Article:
The environments you encounter as a child have an enormous impact on you. When growing up, our colleague Martin Flett spent a lot of time in Orkney, and one of the things that his family used to do was go and visit Neolithic settlements, such as burial chambers, tombs, cairns and brochs.
A personal favourite amongst these was the Tomb of the Eagles where, due to the smallness of the entrance, you have to slide in on a skateboard, and once inside you discover these amazing burial chambers, in which they found 70 sea eagle talons, which gave the tomb its name. Like many archaeological sites in Orkney, this tomb was discovered by accident when a farmer’s plough disappeared into the ground and through the capping stone, leading him to explore the chamber by candlelight, most likely the first person to do so for at least a thousand years.
Architecture is a continuum that stretches back from the first primitive huts right through to the present day, and which connects us to our ancestors, forebears and the next and successive generations. We can learn a great deal from the architecture of the past, both in more recent times where an architect was involved but also before then, from vernacular and indigenous architecture. It is easy to forget that the role of the architect as we know it is an incredibly recent phenomenon, and that people have been building in ad-hoc fashions for many multiples of the time that architecture as an art form has existed.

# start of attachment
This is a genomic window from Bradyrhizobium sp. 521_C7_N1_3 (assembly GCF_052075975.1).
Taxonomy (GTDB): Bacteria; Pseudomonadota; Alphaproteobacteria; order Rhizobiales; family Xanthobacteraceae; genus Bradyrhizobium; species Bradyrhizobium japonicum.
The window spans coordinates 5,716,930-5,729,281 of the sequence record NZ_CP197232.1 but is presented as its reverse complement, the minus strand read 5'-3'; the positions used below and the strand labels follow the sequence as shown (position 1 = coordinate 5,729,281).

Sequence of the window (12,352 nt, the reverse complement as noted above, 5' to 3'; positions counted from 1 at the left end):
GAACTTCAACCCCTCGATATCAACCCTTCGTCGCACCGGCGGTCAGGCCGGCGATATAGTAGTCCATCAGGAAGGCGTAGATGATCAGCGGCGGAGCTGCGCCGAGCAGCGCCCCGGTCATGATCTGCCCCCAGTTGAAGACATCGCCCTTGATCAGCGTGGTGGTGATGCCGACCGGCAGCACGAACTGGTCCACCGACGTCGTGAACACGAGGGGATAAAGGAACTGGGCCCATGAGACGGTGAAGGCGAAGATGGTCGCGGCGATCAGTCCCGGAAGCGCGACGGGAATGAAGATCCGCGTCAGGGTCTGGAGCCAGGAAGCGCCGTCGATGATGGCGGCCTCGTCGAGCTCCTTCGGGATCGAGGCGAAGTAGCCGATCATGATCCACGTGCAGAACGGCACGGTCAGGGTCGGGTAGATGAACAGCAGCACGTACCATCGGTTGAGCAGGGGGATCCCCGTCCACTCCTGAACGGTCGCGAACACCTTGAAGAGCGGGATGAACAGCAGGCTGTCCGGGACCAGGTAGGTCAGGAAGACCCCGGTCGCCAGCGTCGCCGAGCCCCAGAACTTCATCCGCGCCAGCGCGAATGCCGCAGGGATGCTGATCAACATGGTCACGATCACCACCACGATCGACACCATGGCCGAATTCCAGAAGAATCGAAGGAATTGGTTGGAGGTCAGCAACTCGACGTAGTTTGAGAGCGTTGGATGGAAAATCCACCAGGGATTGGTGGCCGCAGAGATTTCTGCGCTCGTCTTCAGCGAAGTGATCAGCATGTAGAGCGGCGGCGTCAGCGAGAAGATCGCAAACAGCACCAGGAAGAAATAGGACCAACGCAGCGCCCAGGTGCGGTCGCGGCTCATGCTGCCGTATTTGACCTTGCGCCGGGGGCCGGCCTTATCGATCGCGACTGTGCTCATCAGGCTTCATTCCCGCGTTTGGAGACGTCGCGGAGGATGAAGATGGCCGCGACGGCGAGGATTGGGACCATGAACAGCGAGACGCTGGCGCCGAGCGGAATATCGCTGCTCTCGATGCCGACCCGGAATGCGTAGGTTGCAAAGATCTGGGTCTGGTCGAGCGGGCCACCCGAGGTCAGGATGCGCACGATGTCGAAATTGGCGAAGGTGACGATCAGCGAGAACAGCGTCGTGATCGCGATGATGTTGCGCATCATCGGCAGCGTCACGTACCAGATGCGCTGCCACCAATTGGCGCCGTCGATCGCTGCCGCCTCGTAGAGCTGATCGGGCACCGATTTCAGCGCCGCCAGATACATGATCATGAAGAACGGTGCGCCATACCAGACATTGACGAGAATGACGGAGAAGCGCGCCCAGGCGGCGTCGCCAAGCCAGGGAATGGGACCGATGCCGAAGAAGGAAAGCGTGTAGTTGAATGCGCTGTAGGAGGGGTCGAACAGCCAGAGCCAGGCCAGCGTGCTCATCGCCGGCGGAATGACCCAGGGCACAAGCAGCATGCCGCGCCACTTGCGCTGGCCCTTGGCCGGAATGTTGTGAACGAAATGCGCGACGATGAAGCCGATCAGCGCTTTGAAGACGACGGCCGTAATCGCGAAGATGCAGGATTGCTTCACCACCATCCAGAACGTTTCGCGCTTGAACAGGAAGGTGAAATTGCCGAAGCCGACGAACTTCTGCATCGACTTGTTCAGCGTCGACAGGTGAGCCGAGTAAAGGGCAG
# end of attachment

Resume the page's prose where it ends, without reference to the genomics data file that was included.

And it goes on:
One of the things that is so compelling about vernacular architecture is the way in which the structures work with nature, being shaped by sun patterns, wind directions, altitude and temperature. There is something really compelling about buildings formed by natural and practical concerns, giving rise to beautiful and legible structures.
Another powerful aspect of vernacular architecture is its connection to place, being constructed almost entirely from locally sourced materials. This gives rise to regional variations in vernacular architecture – for example the stone Neolithic architecture of Orkney, which is with us still today not because Neolithic Orcadians were the only people capable of building such complex structures, but because of the scarcity of timber on Orkney leading to the almost wholesale use of stone as a building material.
This is a tradition which carries on to the present day with the remarkable stone roofs that you see on Orkney, mainly on outbuildings now. Orcadian stone is generally very hard and good for paving and walling, but does not split very well into regular sized roof tiles, and vernacular architecture is full of curiosities such as this, particular solutions for particular places, that would be nonsensical in other settings.
One of the things that is so compelling about these ancient structures, both on Orkney and further afield is that they are strongly emblematic of a shared, communal culture of building, of shared ownership and of belonging to their time, place, and to the entire community.
This is of course analogous to present day trends towards communal creative action, and communal life more generally, which we see today in the growth of co-working projects such as Second Home, and co-housing projects such as Copper Lane. In this context, it is clear that there is still much to take today from more ancient architecture.